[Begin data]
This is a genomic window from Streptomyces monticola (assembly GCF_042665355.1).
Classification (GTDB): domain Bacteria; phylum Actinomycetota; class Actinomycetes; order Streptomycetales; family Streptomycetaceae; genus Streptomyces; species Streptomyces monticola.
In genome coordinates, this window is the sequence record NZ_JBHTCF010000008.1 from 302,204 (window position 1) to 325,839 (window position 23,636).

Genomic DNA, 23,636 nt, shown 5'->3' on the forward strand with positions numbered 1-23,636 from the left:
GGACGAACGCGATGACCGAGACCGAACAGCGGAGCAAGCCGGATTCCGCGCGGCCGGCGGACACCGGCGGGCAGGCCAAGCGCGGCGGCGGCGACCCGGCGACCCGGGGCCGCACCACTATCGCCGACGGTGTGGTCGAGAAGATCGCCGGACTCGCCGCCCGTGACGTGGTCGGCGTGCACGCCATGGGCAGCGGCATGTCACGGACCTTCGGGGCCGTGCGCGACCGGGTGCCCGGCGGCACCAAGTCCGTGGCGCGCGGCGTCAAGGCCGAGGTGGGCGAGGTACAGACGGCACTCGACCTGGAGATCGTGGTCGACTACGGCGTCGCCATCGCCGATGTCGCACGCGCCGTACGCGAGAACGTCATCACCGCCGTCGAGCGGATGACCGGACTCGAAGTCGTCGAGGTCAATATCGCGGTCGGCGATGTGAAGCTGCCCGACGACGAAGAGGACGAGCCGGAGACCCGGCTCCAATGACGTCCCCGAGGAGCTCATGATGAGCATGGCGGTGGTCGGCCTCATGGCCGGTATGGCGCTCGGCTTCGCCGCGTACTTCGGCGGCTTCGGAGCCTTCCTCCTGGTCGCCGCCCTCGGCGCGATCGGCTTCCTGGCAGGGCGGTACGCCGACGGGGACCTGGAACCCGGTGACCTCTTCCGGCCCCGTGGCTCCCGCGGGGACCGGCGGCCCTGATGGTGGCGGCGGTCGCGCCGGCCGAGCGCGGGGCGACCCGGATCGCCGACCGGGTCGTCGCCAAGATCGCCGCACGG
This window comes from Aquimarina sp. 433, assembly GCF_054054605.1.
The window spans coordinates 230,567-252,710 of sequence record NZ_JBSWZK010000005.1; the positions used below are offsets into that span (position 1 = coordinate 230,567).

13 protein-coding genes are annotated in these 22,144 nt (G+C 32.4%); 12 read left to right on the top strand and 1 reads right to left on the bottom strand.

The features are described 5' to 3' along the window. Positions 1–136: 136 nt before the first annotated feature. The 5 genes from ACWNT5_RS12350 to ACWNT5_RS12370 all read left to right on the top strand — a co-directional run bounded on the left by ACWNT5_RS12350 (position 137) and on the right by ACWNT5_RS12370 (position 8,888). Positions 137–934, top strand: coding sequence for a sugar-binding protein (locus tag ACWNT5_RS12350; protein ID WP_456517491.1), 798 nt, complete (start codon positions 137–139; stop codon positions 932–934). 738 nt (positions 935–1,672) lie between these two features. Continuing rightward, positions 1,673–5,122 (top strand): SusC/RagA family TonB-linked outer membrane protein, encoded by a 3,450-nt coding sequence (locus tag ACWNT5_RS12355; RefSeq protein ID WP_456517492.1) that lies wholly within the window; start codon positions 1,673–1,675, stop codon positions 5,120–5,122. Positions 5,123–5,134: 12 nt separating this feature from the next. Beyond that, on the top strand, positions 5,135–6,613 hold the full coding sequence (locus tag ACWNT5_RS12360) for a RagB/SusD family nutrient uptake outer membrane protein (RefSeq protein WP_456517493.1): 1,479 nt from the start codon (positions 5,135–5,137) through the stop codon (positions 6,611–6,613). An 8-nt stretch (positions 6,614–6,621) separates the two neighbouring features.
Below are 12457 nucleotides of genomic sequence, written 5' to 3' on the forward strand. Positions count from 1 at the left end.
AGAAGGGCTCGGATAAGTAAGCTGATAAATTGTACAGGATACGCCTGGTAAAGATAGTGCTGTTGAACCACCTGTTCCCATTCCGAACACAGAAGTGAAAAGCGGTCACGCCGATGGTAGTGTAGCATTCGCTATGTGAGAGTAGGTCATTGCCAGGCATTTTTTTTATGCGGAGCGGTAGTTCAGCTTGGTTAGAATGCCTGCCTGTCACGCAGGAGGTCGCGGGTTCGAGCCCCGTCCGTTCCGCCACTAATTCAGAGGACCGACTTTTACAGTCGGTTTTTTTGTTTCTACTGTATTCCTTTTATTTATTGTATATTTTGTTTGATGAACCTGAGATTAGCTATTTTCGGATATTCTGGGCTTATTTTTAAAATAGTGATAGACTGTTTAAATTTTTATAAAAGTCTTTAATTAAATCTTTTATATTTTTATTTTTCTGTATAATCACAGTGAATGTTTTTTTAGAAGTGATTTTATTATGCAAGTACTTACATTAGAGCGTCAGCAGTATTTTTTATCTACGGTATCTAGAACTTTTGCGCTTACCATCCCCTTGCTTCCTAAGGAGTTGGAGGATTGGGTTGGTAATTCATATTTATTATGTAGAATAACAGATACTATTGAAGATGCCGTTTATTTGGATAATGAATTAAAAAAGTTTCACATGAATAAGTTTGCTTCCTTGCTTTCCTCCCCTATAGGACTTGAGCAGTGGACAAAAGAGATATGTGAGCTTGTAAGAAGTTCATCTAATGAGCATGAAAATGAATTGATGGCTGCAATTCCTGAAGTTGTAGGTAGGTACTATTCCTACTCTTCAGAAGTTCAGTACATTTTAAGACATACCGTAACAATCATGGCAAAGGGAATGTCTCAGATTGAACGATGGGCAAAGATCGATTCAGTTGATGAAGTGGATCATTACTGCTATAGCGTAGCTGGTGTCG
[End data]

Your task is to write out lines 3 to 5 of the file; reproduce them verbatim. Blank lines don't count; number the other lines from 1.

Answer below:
In genome coordinates, this window is the sequence record NZ_JBHTCF010000008.1 from 302,204 (window position 1) to 325,839 (window position 23,636).

Genomic DNA, 23,636 nt, shown 5'->3' on the forward strand with positions numbered 1-23,636 from the left:
GGACGAACGCGATGACCGAGACCGAACAGCGGAGCAAGCCGGATTCCGCGCGGCCGGCGGACACCGGCGGGCAGGCCAAGCGCGGCGGCGGCGACCCGGCGACCCGGGGCCGCACCACTATCGCCGACGGTGTGGTCGAGAAGATCGCCGGACTCGCCGCCCGTGACGTGGTCGGCGTGCACGCCATGGGCAGCGGCATGTCACGGACCTTCGGGGCCGTGCGCGACCGGGTGCCCGGCGGCACCAAGTCCGTGGCGCGCGGCGTCAAGGCCGAGGTGGGCGAGGTACAGACGGCACTCGACCTGGAGATCGTGGTCGACTACGGCGTCGCCATCGCCGATGTCGCACGCGCCGTACGCGAGAACGTCATCACCGCCGTCGAGCGGATGACCGGACTCGAAGTCGTCGAGGTCAATATCGCGGTCGGCGATGTGAAGCTGCCCGACGACGAAGAGGACGAGCCGGAGACCCGGCTCCAATGACGTCCCCGAGGAGCTCATGATGAGCATGGCGGTGGTCGGCCTCATGGCCGGTATGGCGCTCGGCTTCGCCGCGTACTTCGGCGGCTTCGGAGCCTTCCTCCTGGTCGCCGCCCTCGGCGCGATCGGCTTCCTGGCAGGGCGGTACGCCGACGGGGACCTGGAACCCGGTGACCTCTTCCGGCCCCGTGGCTCCCGCGGGGACCGGCGGCCCTGATGGTGGCGGCGGTCGCGCCGGCCGAGCGCGGGGCGACCCGGATCGCCGACCGGGTCGTCGCCAAGATCGCCGCACGG